Flu Facts: Frequently Asked Questions

Date Issued: 10/2/2017

Below are answers to common questions about the flu vaccine (shot), the flu virus and your health plan coverage to help you stay informed and healthy.

Flu Vaccine FAQ

Q: Who should get a flu vaccine?

A: Everyone six months of age and older who has not had a serious allergic reaction to the flu vaccine in the past should get a flu vaccine for the 2017-2018 flu season. Talk to your doctor to see if the flu vaccine is right for you and your family.

Q: What if I have a child under six months old?

A: Children younger than six months have a high risk of developing serious complications if they get the flu but are too young to get a flu vaccine. That is why it is especially important to protect them from the flu. 

All members of the household, including children six months and older, should get a flu vaccine. All caregivers (including parents, teachers, babysitters, nannies and relatives) should also get a flu vaccine if they will be caring for a child under six months old. Caregivers should take everyday preventive actions like covering their mouths when they cough, washing their hands often with soap and water and using hand sanitizers.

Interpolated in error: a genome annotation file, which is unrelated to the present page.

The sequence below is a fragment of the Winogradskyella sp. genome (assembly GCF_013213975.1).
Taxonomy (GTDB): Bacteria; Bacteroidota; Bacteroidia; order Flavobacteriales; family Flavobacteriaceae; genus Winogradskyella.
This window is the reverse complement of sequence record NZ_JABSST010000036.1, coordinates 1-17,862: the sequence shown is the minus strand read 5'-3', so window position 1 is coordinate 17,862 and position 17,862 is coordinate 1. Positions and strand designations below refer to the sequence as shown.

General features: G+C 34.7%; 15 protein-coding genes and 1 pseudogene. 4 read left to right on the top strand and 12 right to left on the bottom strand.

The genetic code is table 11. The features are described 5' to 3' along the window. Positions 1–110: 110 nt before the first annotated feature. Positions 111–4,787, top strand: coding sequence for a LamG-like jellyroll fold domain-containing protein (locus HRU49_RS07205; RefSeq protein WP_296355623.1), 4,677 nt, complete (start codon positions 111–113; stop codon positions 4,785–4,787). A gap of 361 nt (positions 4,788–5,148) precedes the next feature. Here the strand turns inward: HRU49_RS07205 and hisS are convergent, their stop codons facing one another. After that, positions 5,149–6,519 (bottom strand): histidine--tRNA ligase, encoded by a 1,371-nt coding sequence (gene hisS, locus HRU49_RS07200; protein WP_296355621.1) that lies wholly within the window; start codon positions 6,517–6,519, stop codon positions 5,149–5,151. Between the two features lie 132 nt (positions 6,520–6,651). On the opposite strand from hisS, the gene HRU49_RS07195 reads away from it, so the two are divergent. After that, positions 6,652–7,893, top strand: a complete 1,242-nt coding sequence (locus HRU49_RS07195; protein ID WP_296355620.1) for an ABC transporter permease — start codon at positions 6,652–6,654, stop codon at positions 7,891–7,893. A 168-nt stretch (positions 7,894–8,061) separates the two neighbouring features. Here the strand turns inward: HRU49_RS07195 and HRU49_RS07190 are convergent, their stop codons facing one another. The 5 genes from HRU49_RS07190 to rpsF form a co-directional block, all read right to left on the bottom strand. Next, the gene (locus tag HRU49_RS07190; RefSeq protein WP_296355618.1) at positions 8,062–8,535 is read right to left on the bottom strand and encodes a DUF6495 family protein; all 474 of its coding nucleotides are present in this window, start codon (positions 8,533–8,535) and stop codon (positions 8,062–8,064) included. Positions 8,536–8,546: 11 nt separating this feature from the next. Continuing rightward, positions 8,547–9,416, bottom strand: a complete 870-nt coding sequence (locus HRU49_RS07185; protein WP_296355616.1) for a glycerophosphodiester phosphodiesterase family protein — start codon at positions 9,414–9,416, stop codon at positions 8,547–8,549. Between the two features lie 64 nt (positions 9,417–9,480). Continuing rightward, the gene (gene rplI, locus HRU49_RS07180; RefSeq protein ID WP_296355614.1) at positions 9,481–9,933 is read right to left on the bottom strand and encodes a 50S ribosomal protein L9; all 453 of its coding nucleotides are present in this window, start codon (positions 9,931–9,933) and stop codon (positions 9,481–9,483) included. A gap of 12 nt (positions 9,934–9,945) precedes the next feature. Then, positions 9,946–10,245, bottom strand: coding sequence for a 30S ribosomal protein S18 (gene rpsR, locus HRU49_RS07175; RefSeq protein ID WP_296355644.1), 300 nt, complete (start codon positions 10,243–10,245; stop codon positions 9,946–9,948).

If you think your young child may have the flu, see your doctor immediately.

Q: Should pregnant women get the flu vaccine?

A: Yes. Because pregnant women and women who have just given birth are at higher risk for severe illness and complications from the flu than women who are not pregnant, the Centers for Disease Control and Prevention (CDC) recommends that all women who are pregnant or who might be pregnant during the upcoming flu season receive a flu vaccine. The flu vaccine can be given at any time during pregnancy, before and during the flu season.